TAKE TWO!

A CELEBRATION OF TWINS

Veteran poets tap into the never-ending interest in twins with a collection of poetry dedicated to twosomes.

Children’s poet laureate Lewis, a twin himself, and prolific children’s poet Yolen, the grandmother of twins, present 44 poems about twins. Readers will have to guess each poem’s originator, however, as none of the poems are signed. Divided into four sections comprising “Twins in the Waiting Womb,” “Twinfants,” “How to Be One” (about childhood with a twin) and “Famous Twins,” the poems explore milestones as twins, the push and pull of twin relationships and the need for individuality. Although some of the poems just reach mediocre, others are positively endearing (“Good night, / Good night. / The single moon / Shines down. / And soon / One sleep / You’ll share”). Readers will enjoy dipping into the book and savoring a few poems at a time rather than reading the book in its entirety, as taken altogether, the prevailing rhythmic rhyme can become monotonous. Intermittent twin facts run along the bottom, while Blackall, illustrator of another popular pair, Ivy + Bean, enhances the collection with a variety of twin sets in her signature patterned illustrations, rendered in watercolor, pencil and painted paper collage. Children may muse at the twin depictions, but the real consumers will be the proud caregivers of twins.

T-winsome. (Poetry. 4-8)

Pub Date: March 1, 2012

ISBN: 978-0-7636-3702-6

Page Count: 72

Publisher: Candlewick

Review Posted Online: Feb. 5, 2012

Kirkus Reviews Issue: Feb. 15, 2012

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Well-meaning and with a lovely presentation, this sentimental effort may be aimed more at adults than kids.

MY LITTLE BRAVE GIRL

Little girls are given encouragement and assurance so they can meet the challenges of life as they move through the big, wide world.

Delicately soft watercolor-style art depicts naturalistic scenes with a diverse quintet of little girls portraying potential situations they will encounter, as noted by a narrative heavily dependent on a series of clichés. “The stars are high, and you can reach them,” it promises as three of the girls chase fireflies under a star-filled night sky. “Oceans run deep, and you will learn to swim,” it intones as one girl treads water and another leans over the edge of a boat to observe life on the ocean floor. “Your feet will take many steps, my brave little girl. / Let your heart lead the way.” Girls gingerly step across a brook before making their way through a meadow. The point of all these nebulous metaphors seems to be to inculcate in girls the independence, strength, and confidence they’ll need to succeed in their pursuits. Trying new things, such as foods, is a “delicious new adventure.” Though the quiet, gentle text is filled with uplifting words that parents will intuitively relate to or comprehend, the esoteric messages may be a bit sentimental and ambiguous for kids to understand or even connect to. (This book was reviewed digitally with 10.5-by-19-inch double-page spreads viewed at 50% of actual size.)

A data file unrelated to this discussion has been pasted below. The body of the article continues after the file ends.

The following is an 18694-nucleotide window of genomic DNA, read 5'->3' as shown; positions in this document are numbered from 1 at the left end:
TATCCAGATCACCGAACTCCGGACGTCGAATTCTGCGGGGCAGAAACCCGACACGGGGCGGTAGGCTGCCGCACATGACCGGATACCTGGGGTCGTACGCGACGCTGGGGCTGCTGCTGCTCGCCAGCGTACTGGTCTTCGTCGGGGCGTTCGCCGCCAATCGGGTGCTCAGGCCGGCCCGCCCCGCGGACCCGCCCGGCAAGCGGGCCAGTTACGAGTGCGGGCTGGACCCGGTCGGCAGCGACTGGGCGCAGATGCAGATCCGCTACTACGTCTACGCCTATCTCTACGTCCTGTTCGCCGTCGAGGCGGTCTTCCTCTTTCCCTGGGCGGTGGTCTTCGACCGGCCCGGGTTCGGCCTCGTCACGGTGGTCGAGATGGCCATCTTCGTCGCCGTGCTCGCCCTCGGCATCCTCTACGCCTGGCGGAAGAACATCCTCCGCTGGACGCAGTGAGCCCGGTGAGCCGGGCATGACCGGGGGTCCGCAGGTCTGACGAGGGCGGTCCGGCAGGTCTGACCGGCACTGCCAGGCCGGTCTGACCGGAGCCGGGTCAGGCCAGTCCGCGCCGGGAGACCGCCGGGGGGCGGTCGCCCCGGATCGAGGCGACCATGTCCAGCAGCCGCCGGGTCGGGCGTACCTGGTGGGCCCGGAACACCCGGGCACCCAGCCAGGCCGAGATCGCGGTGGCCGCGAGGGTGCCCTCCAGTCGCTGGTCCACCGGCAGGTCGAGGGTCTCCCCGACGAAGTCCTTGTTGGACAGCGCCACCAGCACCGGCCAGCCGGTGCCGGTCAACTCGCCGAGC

Well-meaning and with a lovely presentation, this sentimental effort may be aimed more at adults than kids. (Picture book. 6-8)

Pub Date: March 23, 2021

ISBN: 978-0-593-30072-5

Page Count: 32

Publisher: Random House

Review Posted Online: Jan. 13, 2021

Kirkus Reviews Issue: Feb. 1, 2021

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STELLA BRINGS THE FAMILY

At school, everyone is excited about the upcoming Mother’s Day celebration except for Stella. She is not sure what she will do since she has two dads and no mom.

Stella is easy to spot on the page with her curly red hair but also because she looks so worried. She is not sure what she is going to do for the party. When her classmates ask her what is the matter and she tells them she has no mom to bring, they begin asking more questions. “Who packs your lunch like my mom does for me?” “Who reads you bedtime stories like my mothers do for me?” “Who kisses you when you are hurt?” Stella has Daddy and Papa and other relatives who do all of those things. As the students decorate and craft invitations, “Stella worked harder than everyone.” The day of the event arrives, and Stella shows up with her fathers, uncle, aunt, cousin, and Nonna. And it all turns out well. One student brings his two moms, and another child invites his grandmother since his mother is away. Debut picture-book author Schiffer creates a story featuring diverse modern families that children will recognize from their own direct experiences or from their classrooms or communities. She keeps the text closely focused on Stella’s feelings, and Clifton-Brown chooses finely detailed watercolors to illustrate Stella’s initial troubles and eventual happiness.

Essential. (Picture book. 4-8)

Pub Date: May 5, 2015

ISBN: 978-1-4521-1190-2

Page Count: 36

Publisher: Chronicle Books

Review Posted Online: March 17, 2015

Kirkus Reviews Issue: April 1, 2015

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